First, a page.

This Is How The US Postal Service Loses So Much Money

Authored by Justin Murray via The Mises Institute,

Lately, when he isn’t trying to blame China on America’s competitiveness woes, President Donald Trump has become obsessed with the online retailer Amazon. While there’s speculationthat Trump is using the reins of government to carry out a personal grudge because Jeff Bezos, Amazon CEO, also owns The Washington Post, the more recent obsession is based on his belief that the United States Postal Service is subsidizing Amazon’s activity.

The claim is that, based on a cost-plus method of pricing, Amazon is being subsidized $1.47 per package delivered by the USPS as a last-mile carrier. With an estimated608 million boxes shipped by the online retailer in 2017, Trump is implying that Amazon has shorted the postal service by $893 million.

Considering the USPS lost $2.7 billion, this further implies that Amazon is a key reason why the USPS is struggling financially. Trump goes on to state that Amazon should fork over the entire $2.7 billion to cover the difference.

A key problem here is the assumption that businesses operate on a cost-plus basis. This kind of thinking is a result of how warped government operations are, which frequently engage in cost-plus kinds of contracts. Cost-plus contracts are where the government agrees to cover all the applicable costs of performing the work plus a guaranteed profit. These forms of contracts are relatively unusual in the private business sector, where bidding on price are the primary form of activity. Because of the nature of cost-plus, and how they will frequently go over-budget because there is little incentive to control costs of performance, companies generally don’t engage in them. This means, in the world outside of tax-funded activity, the USPS has to compete with other package carriers like UPS and FedEx and doesn’t have the luxury of guaranteeing itself a profit on every activity.

When it comes to the USPS, the organization has significant fixed costs. In business planning, prices are usually lower-bound by the variable cost of activity. Any revenues that are collected above and beyond the variable costs are able to contribute toward fixed expenses. This is referred to as the contribution margin. Because the fixed component exists whether the product or service is sold or not, companies will be pressured to lower prices until they reach this contribution margin is exhausted. Companies then hope to generate sufficient volume at this margin to cover the fixed expenses. If the choice is between no sale and a sale below an optimal price with some contribution margin, the organization will usually go with the lower than optimal price to at least slow the resource deterioration.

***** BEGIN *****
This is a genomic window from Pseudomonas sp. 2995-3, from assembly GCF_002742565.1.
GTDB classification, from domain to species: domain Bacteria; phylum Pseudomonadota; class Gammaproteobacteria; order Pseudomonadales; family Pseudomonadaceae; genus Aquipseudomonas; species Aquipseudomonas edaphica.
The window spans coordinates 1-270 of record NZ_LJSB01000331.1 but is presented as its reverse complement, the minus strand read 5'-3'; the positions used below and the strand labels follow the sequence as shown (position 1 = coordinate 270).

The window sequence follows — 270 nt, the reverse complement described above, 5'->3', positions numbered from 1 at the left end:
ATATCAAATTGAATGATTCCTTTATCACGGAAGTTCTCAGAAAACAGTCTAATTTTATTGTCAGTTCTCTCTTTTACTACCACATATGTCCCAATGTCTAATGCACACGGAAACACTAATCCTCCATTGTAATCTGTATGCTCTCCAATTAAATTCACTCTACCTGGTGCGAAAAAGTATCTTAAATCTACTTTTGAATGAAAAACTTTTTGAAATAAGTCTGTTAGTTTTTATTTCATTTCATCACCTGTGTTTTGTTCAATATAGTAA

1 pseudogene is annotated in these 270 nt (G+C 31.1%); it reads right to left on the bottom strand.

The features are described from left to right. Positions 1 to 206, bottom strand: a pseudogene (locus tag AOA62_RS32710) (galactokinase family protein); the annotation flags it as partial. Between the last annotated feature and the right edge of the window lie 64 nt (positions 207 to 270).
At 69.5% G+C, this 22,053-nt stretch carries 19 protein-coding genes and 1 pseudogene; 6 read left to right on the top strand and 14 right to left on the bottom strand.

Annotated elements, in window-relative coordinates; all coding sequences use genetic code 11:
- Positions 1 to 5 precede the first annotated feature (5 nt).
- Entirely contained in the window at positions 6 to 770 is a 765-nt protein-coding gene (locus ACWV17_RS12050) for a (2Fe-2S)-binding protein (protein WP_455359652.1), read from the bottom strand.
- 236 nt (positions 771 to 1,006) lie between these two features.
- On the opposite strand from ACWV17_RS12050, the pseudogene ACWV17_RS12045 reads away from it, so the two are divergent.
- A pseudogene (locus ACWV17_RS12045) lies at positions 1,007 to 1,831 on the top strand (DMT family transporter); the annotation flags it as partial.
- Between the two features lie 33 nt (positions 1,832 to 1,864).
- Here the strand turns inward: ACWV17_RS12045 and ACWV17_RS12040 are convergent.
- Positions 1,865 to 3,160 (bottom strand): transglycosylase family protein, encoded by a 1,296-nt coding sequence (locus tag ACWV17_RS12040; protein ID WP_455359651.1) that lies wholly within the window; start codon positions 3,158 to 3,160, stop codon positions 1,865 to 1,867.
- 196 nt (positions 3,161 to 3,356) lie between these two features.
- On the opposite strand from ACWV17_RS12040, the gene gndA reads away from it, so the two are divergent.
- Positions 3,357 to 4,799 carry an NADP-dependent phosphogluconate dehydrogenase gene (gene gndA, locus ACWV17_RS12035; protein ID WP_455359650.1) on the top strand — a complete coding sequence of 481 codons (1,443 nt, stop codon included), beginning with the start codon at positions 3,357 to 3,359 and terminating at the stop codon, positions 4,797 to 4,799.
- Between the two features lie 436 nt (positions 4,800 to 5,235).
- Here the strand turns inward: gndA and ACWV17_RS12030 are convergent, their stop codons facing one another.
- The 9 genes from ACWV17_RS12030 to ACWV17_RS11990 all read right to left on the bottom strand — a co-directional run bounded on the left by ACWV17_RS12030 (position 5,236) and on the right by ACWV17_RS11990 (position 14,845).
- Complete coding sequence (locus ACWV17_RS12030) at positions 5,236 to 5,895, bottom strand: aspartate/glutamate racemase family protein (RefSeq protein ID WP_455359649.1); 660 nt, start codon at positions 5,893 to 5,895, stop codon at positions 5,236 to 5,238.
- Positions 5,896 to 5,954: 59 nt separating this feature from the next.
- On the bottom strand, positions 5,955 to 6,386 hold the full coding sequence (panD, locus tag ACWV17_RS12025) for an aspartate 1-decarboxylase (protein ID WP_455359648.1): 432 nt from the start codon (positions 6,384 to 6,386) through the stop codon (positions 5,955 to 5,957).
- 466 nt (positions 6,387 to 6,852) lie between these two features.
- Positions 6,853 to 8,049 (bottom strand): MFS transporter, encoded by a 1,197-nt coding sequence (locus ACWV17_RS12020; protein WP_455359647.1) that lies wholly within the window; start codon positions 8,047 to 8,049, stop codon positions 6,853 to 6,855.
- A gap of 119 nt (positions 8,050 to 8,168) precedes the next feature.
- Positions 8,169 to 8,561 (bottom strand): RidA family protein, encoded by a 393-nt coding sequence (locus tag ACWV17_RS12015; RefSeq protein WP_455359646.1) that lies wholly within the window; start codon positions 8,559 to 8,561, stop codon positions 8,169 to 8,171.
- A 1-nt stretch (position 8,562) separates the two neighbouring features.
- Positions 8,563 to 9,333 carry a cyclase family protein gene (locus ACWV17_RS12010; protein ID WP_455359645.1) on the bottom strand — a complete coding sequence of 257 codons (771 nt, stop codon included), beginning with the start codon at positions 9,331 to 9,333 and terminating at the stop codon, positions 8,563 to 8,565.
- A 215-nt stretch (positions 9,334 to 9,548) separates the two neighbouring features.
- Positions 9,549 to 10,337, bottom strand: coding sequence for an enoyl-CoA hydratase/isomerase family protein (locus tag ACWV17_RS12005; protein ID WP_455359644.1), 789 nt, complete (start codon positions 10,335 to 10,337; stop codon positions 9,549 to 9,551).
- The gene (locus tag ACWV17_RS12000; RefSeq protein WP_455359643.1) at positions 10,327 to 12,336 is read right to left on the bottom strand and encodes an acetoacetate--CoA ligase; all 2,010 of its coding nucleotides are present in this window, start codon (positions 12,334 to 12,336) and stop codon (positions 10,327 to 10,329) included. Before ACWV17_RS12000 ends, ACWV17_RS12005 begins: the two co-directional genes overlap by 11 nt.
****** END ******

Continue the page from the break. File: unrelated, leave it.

The reason the USPS is in trouble and is struggling to cover its estimated $29 billion in fixed costs is because of its status as a partial legal monopoly. From the own words of the USPS, Congress has granted, with criminal penalty, the USPS total monopoly over the delivery of letters, with some carve-out exceptions (such as urgent or free of charge). Like most monopolies, the USPS had little incentive to keep costs controlled. In 1999, the USPS even went so far as to shrug off the burgeoning Internet, e-mail in particular, as some fad and engaged in sorting facility expansions with the expectation that letter volume would continue to grow. Since peaking in 2001, the number of letters delivered by the USPS has since collapsed to nearly half as much in 2017. The USPS costs, however, continued to increase, from $62 billion in 2000 to $72.3 billion in 2017, despite the collapse of business volume. The USPS was only able to remain solvent by leveraging its monopoly status by driving up the price of stamps from $0.34 for a first class stamp in 1999 to $0.50 later this year. But even this is running into limitations as the decline in mail volume accelerates.